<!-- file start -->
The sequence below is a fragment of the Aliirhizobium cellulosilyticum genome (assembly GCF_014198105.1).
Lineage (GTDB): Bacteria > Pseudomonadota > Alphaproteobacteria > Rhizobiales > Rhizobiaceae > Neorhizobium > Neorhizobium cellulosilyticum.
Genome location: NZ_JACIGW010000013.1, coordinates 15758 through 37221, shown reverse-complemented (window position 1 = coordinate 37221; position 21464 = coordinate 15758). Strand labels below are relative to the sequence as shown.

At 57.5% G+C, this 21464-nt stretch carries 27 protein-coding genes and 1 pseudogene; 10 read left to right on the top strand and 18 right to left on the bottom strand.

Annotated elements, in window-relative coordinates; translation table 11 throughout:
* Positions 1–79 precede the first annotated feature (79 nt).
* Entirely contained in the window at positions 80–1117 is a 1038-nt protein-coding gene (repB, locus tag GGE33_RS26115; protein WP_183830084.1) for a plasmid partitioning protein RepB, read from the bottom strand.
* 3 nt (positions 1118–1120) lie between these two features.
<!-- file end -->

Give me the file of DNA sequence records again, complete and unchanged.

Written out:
The sequence below is a fragment of the Aliirhizobium cellulosilyticum genome (assembly GCF_014198105.1).
Lineage (GTDB): Bacteria > Pseudomonadota > Alphaproteobacteria > Rhizobiales > Rhizobiaceae > Neorhizobium > Neorhizobium cellulosilyticum.
Genome location: NZ_JACIGW010000013.1, coordinates 15758 through 37221, shown reverse-complemented (window position 1 = coordinate 37221; position 21464 = coordinate 15758). Strand labels below are relative to the sequence as shown.

At 57.5% G+C, this 21464-nt stretch carries 27 protein-coding genes and 1 pseudogene; 10 read left to right on the top strand and 18 right to left on the bottom strand.

Annotated elements, in window-relative coordinates; translation table 11 throughout:
* Positions 1–79 precede the first annotated feature (79 nt).
* Entirely contained in the window at positions 80–1117 is a 1038-nt protein-coding gene (repB, locus tag GGE33_RS26115; protein WP_183830084.1) for a plasmid partitioning protein RepB, read from the bottom strand.
* 3 nt (positions 1118–1120) lie between these two features.